Patent Filing Procedure in Yemen
The ability of humans to think, create, and innovate is what distinguishes them from other living beings. The creativity of the human mind has time and again brought up revolution in the world by introducing new inventions, thoughts, and arts and crafts. The creation of the human mind is, however, not limited to concrete things but intellectual and abstract ideas as well. A person's intellectual property rights are recognized as human rights under Article 27 of the Universal Declaration of Human Rights.
Middle eastern countries, i.e. Iran, Iraq, Israel, Jordan, Kuwait, Lebanon, Oman, Palestine, Qatar, Saudi Arabia, Syria, Turkey, United Arab Emirates, Yemen, and Egypt are among the countries that are rich in culture, heritage, and traditional knowledge. In these countries, copying artistic creations was once seen as a skill, but in recent years, the protection of intellectual property rights has increased dramatically.
Patent Rights in Yemen
Yemen is located in the southeastern part of the Arabian peninsula and it was once a hub of trade and commerce. The history of Yemen is rich in culture. The fertile agricultural land and red sea made it possible to cultivate coffee commercially for the first time. The artwork in Yemen is mostly domestic artistic work. Traditional and cultural knowledge is transmitted mostly by way of songs, poems, and literary works. Yemen, though, a country rich in heritage has recognized the right to intellectual property after a considerable period of time. The first patent granted in Yemen was in the year 2012. The patent filing procedure in Yemen is governed by the newly introduced law No. 2 of 2011. The application for the patent registration is submitted to Yemen Patent Office to the Public Authority of Intellectual Property Rights.
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Yemen is a member of the Paris Convention. However, it is not a signatory member of the Patent Cooperation Treaty and only a national patent filing system is followed as of now. But as the changing trends and globalization of the market, it can be expected that Yemen patent legislation will witness amendments and inclusivity in the coming future.
As per the patent law of Yemen, a patent is granted for any invention:
i) that involves inventive steps;
ii) has industrial relevance; and
iii) may relate to a product or an industrial process.
The product will be considered non-patentable in the following circumstances:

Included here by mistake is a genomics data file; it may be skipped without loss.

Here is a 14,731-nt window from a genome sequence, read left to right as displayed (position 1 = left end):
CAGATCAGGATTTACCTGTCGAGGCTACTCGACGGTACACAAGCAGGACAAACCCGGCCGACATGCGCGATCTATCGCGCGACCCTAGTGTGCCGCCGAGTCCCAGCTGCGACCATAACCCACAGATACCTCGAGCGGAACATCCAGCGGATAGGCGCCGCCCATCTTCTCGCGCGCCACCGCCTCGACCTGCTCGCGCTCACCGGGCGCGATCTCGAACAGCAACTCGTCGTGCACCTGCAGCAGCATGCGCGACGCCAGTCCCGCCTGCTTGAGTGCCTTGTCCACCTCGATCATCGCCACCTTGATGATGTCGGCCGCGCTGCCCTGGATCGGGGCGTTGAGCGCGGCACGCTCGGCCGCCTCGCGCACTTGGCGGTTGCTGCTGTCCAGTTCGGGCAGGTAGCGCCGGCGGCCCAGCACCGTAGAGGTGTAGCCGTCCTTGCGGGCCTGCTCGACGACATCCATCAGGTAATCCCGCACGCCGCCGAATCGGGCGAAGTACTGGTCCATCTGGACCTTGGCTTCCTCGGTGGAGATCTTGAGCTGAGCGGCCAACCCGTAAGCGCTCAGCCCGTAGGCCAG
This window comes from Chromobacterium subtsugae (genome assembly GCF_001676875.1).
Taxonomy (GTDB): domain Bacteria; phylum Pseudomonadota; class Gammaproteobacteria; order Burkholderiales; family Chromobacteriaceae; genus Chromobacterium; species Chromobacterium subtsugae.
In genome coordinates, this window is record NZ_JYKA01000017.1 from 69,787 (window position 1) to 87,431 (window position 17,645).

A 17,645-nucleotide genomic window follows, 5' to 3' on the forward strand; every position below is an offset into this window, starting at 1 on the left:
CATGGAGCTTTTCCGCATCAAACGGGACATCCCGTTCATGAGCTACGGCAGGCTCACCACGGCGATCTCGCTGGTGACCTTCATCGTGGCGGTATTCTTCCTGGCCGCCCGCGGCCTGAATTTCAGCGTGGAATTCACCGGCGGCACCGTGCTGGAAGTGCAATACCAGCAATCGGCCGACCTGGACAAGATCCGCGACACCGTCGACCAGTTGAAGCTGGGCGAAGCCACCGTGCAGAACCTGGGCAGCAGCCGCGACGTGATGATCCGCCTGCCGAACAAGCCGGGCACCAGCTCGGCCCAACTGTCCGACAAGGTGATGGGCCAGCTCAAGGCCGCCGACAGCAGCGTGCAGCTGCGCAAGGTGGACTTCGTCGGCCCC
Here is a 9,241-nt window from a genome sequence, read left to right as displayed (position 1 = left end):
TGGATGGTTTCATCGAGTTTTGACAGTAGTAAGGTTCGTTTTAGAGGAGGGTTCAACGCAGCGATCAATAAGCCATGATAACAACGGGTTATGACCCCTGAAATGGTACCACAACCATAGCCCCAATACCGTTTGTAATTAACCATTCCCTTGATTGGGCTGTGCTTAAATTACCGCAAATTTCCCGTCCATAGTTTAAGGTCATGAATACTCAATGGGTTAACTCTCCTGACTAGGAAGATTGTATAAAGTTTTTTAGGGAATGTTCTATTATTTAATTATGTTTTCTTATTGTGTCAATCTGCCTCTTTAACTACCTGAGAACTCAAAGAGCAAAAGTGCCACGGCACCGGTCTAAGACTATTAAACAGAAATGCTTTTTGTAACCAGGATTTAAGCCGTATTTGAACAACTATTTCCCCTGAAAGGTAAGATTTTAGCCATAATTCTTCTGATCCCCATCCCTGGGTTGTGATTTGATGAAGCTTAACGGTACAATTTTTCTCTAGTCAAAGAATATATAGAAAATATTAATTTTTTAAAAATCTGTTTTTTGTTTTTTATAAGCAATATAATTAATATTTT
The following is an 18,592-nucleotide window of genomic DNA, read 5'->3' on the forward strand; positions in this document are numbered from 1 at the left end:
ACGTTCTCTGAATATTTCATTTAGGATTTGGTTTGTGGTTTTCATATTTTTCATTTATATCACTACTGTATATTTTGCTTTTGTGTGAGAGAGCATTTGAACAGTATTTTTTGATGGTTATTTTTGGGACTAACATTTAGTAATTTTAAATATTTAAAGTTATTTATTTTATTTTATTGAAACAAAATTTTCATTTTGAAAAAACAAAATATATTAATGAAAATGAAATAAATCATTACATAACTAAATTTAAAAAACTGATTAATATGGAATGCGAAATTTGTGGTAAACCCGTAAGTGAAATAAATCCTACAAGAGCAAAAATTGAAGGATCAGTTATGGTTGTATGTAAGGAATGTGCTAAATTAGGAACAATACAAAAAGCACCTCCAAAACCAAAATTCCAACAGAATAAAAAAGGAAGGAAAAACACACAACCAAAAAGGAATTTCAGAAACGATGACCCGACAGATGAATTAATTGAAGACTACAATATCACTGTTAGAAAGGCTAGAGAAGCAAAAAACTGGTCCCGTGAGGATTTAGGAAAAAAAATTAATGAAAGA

a) If it is opposed to Sharia law, public order, morality, detrimental to the national security, the environment, or the life of any living being;
b) Discoveries, theories, mathematical formulas, business rules, or any mental act;
c) Treatment, and surgery procedures for human beings and animals;
d) Plants and animals, as well as the procedure for their production, that are not micro-organisms and non-biological or micro-biological processes;
e) Organs, tissue, cells, hormones, blood, genes, or any other substance of natural living.
While filing the patent application, the description must be attached to it, stating:
a) New elements for which the patent is sought
b) That the traditional knowledge or biological element is obtained legitimately.
The patent application is submitted in the Arabic language with an English translation copy attached to it.
Application for a patent must fulfill the following requisites:
1) Request for grant of patent is filed.
2) A detailed description of the invention in Arabic and English languages.
3) Drawing and illustrations of the patent design, if any.
4) Copy of the commercial record in case it is a legal personality and the identification documents for the Natural person.
5) Power of Attorney executed in the name of the applicant and legalized and authorized by the Yemen Consulate.
6) Copy of the priority documents if the priority is claimed.
1) The Registrar examines the content and notifies the applicant of receiving the application within 10 days.
2) Once the registrar is satisfied with the patent application, the notice is published in the official Gazette published by the General Bureau at the Ministry of Industry.
3) If no opposition arose within 90 days of the publication of notice in the Gazette, the certificate of registration of the Patent will be issued.
Term of Patent
A patent is issued for a period of 20 years following the filing of the patent application. The patent grant's term cannot be extended.
For the upkeep of the patent grant, the annuity is given annually. It is paid ahead of the anniversary of the patent's award.
Cancellation of Patent
The patent grant is canceled in the following circumstances:
a) Expiration of the term of patent grant;
b) By the order of the court for such cancellation; and
c) If the patent holder fails to pay the annuity fee yearly.